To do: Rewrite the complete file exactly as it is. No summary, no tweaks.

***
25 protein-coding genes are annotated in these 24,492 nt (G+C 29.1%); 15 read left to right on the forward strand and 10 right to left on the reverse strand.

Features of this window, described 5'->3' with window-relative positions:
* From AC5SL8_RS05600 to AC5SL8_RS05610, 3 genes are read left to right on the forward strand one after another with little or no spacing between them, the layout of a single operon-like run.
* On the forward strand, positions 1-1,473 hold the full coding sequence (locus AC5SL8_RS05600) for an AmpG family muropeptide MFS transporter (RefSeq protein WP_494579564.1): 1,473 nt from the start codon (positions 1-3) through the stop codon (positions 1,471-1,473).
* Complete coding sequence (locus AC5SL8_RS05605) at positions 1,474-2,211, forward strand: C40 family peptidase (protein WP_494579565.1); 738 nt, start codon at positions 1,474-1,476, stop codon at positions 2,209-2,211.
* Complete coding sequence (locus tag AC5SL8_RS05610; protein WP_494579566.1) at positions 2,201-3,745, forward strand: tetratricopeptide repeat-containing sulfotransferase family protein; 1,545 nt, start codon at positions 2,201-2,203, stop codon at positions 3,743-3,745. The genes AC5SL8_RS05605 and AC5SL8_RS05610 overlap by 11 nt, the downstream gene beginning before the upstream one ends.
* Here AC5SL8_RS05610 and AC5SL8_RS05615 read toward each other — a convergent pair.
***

25 protein-coding genes are annotated in these 24,492 nt (G+C 29.1%); 15 read left to right on the forward strand and 10 right to left on the reverse strand.

Features of this window, described 5'->3' with window-relative positions:
* From AC5SL8_RS05600 to AC5SL8_RS05610, 3 genes are read left to right on the forward strand one after another with little or no spacing between them, the layout of a single operon-like run.
* On the forward strand, positions 1-1,473 hold the full coding sequence (locus AC5SL8_RS05600) for an AmpG family muropeptide MFS transporter (RefSeq protein WP_494579564.1): 1,473 nt from the start codon (positions 1-3) through the stop codon (positions 1,471-1,473).
* Complete coding sequence (locus AC5SL8_RS05605) at positions 1,474-2,211, forward strand: C40 family peptidase (protein WP_494579565.1); 738 nt, start codon at positions 1,474-1,476, stop codon at positions 2,209-2,211.
* Complete coding sequence (locus tag AC5SL8_RS05610; protein WP_494579566.1) at positions 2,201-3,745, forward strand: tetratricopeptide repeat-containing sulfotransferase family protein; 1,545 nt, start codon at positions 2,201-2,203, stop codon at positions 3,743-3,745. The genes AC5SL8_RS05605 and AC5SL8_RS05610 overlap by 11 nt, the downstream gene beginning before the upstream one ends.
* Here AC5SL8_RS05610 and AC5SL8_RS05615 read toward each other — a convergent pair.